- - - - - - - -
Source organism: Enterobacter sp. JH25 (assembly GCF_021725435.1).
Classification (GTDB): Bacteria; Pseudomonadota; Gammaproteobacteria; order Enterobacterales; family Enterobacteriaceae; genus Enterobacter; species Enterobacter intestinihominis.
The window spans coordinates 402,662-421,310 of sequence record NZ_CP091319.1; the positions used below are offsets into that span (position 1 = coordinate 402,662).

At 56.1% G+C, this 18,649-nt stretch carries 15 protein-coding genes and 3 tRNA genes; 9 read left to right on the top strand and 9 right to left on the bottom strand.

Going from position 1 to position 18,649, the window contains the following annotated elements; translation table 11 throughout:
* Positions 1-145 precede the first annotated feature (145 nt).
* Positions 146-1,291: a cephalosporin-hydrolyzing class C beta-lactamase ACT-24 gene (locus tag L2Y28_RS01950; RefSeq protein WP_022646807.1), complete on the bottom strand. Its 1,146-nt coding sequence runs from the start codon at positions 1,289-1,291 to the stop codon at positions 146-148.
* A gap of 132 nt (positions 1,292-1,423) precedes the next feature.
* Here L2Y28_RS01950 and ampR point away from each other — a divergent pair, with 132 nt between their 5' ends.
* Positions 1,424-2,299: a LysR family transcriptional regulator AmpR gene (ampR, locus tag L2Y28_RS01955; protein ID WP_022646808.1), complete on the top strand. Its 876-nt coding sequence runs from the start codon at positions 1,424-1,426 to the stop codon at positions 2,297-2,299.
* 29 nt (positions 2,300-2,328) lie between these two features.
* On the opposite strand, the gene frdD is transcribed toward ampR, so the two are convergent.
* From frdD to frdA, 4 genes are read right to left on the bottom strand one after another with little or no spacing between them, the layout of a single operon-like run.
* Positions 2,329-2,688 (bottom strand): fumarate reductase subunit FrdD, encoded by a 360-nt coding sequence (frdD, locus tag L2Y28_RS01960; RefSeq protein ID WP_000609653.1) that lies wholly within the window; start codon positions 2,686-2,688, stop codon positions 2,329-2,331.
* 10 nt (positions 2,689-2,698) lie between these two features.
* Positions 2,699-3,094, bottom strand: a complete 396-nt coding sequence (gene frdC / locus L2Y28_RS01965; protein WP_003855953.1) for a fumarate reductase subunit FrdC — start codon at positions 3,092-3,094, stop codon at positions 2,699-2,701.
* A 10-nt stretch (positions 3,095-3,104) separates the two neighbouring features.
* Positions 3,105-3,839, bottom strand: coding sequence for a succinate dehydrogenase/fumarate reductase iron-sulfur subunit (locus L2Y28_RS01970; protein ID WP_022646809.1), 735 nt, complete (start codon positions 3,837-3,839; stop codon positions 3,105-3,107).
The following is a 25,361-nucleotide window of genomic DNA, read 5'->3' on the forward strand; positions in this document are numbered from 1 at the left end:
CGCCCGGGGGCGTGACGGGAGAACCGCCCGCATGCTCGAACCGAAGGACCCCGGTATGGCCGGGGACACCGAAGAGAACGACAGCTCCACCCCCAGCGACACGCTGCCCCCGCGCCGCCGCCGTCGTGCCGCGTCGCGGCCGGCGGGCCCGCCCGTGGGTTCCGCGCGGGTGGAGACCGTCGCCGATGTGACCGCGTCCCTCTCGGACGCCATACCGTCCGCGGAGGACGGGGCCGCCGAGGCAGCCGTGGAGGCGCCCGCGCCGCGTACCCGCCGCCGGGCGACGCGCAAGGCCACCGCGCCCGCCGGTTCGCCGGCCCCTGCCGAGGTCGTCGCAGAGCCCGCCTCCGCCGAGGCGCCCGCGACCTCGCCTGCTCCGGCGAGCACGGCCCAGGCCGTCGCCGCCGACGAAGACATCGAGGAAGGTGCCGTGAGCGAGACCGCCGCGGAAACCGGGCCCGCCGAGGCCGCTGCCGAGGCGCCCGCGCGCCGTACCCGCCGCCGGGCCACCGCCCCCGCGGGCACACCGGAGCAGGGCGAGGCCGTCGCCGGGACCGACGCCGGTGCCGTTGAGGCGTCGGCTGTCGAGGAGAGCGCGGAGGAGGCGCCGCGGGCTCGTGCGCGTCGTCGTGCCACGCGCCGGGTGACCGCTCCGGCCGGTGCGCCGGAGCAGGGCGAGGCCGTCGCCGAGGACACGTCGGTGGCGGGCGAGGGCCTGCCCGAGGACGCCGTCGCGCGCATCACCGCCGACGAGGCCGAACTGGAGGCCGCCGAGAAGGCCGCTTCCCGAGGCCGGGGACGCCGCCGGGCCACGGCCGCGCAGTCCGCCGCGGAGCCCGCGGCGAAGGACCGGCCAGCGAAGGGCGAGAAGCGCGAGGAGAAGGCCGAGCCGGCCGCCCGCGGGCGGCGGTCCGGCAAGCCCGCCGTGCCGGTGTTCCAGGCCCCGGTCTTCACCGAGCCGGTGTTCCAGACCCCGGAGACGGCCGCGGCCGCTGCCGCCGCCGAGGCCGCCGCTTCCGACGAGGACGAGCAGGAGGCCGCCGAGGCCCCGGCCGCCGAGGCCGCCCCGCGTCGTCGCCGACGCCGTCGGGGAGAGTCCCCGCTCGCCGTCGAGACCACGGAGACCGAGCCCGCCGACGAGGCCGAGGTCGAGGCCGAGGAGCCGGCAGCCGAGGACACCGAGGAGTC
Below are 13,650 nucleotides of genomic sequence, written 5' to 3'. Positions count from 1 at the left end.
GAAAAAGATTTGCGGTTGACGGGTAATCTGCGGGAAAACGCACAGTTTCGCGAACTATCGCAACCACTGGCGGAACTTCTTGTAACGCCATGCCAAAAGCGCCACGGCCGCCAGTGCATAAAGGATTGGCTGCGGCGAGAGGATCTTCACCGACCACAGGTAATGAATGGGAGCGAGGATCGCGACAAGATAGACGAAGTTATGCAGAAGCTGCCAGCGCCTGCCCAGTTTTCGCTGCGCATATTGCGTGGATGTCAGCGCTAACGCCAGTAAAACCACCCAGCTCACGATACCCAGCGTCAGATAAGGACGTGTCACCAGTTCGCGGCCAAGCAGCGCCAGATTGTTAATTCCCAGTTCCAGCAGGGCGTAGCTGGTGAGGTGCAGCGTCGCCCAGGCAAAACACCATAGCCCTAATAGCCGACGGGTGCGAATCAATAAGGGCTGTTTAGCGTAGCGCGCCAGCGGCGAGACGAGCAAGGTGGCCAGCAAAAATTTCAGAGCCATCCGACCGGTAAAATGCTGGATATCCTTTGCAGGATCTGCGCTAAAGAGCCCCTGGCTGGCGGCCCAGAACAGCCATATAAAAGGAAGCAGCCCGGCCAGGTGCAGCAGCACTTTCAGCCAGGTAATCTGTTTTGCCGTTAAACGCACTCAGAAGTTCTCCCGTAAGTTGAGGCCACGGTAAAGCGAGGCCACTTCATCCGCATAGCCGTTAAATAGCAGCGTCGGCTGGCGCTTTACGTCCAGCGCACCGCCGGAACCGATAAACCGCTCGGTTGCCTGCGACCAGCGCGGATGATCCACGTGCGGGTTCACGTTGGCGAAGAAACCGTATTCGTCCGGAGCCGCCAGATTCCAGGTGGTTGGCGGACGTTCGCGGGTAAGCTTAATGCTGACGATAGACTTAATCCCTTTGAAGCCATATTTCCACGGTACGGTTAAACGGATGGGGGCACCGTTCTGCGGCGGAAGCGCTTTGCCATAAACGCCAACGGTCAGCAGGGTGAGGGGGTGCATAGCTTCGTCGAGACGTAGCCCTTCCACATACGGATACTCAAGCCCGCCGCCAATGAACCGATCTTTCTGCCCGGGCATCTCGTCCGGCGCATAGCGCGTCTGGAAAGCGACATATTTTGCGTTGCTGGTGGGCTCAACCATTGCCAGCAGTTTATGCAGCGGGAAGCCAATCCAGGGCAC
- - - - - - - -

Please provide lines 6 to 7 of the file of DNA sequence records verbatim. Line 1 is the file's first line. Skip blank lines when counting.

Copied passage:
* Positions 1-145 precede the first annotated feature (145 nt).
* Positions 146-1,291: a cephalosporin-hydrolyzing class C beta-lactamase ACT-24 gene (locus tag L2Y28_RS01950; RefSeq protein WP_022646807.1), complete on the bottom strand. Its 1,146-nt coding sequence runs from the start codon at positions 1,289-1,291 to the stop codon at positions 146-148.